De La Forêt, Rosalee. Alchemy of Herbs: Transform Everyday Ingredients into Foods and Remedies That Heal. Hay House, Inc.

Top 3 Nervine Herbs for Stress

Stress is the body’s heightened physiological response to stimuli, both good and bad.
A constant release of these hormones from stress can result in a weakened immune response, over-stressed mind, and harmful inflammation.
I’ve picked some of my favorite herbs to help support your body under stress. These herbs referred to as nervines, which is a herbal action.
What is a herbal action? It’s the effect that a herb has on the body. For stress, nervines, adaptogens and sedatives are great! But in this article, I will cover nervine herbs for stress.
kris-atomic-2419-unsplash.jpg
Nervines are herbs that specifically helps support the nervous system.
Nervines are used to help relieve normal muscle tension, circular thoughts, wakeful nights, and the occasional worry we all experience from time to time.
Below is a list of three nervine herbs for stress:
Chamomile
Chamomile is an aromatic flower in the Asteraceae family. The word Chamomile is derived from the Greek for “ground apple.” It’s helpful for relieving general daily mental stress. It’s often used to help ease anxiety and tension and to invite sleep which makes it an amazing nighttime tea.
Lavender
Lavender is a fragrant shrub from the Lamiaceae (mint) family. It’s a calming herb that is often used in aromatherapy applications for its calming action. It’s most often seen as an essential oil. Just by inhaling the scent of lavender or drinking its tea can calm and relax the anxious mind. Lavender is a wonderful herb that’s known to balance emotions and eases mild depression.
christopher-burns-255273-unsplash.jpg
Lemon Balm
Another plant from the Lamiaceae (mint) family is Lemon Balm. This herb has a strong but pleasant lemony smell. It helps with nervous exhaustion, anxiety and depression. It makes a delicious tea, either from fresh or dried leaves. You can also breathe in the fresh herb for the calming effects of it’s scent.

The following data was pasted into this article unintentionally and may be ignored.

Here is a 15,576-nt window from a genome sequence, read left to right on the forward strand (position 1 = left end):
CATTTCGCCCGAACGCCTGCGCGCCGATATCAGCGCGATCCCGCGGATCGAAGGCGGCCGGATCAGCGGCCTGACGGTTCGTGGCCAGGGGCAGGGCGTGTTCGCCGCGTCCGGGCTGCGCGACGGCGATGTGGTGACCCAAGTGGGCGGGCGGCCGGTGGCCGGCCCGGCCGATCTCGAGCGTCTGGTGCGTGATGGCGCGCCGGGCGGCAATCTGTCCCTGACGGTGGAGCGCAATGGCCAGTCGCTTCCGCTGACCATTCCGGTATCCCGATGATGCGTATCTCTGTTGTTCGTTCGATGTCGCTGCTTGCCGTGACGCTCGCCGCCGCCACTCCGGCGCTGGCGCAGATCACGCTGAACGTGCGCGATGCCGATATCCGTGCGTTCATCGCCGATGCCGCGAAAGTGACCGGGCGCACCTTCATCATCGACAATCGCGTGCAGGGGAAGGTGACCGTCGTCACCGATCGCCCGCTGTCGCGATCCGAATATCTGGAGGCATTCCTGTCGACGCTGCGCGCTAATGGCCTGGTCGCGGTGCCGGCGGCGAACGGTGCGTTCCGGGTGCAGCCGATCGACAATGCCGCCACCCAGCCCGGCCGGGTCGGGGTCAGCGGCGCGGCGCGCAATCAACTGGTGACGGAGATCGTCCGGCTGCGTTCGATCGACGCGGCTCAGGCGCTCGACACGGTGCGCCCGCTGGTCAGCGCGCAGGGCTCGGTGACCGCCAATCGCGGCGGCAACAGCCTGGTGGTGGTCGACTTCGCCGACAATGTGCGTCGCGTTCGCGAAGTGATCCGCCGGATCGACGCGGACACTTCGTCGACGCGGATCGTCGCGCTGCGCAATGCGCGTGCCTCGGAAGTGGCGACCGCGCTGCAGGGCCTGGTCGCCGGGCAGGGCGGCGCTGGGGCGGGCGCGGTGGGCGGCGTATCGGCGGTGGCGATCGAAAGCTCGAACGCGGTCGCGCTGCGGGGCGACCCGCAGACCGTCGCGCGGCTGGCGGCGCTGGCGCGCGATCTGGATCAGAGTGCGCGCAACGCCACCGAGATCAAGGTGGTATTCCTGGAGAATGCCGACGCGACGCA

Now that we’ve covered these easy to find nervine herbs for stress you can make teas or buy essential oils to diffuse for deep relaxation or sleep.

6 Steps to Welcome Wellness

Wellness is a holistic concept that encompasses a person’s physical, psychological, emotional and spiritual components.
Living well gives you the energy to engage with life in a meaningful and fulfilling way.
IMG_1373
A holistic approach to life shows a deeper understanding that actions are felt by our body, by others, or by our environment as whole.
How to live well:
1. Eat clean.
2. Do things for others.
3. Grow yourself.
4. Pause and take your time.
5. Love your life!
6. Connect with others.
Through Forage & Nourish, I’ll be sharing my tips and information that you can apply immediately to live well.
I’ll be covering everything from nutrition to exercise to spirituality and more!
So stay tuned
monika-grabkowska-703767-unsplash

Healing Herbalism: Antioxidants

The herbs listed in this article are highly valued for their antioxidant qualities and should be added to your diet! Either in teas, foods like salads or in supplement form.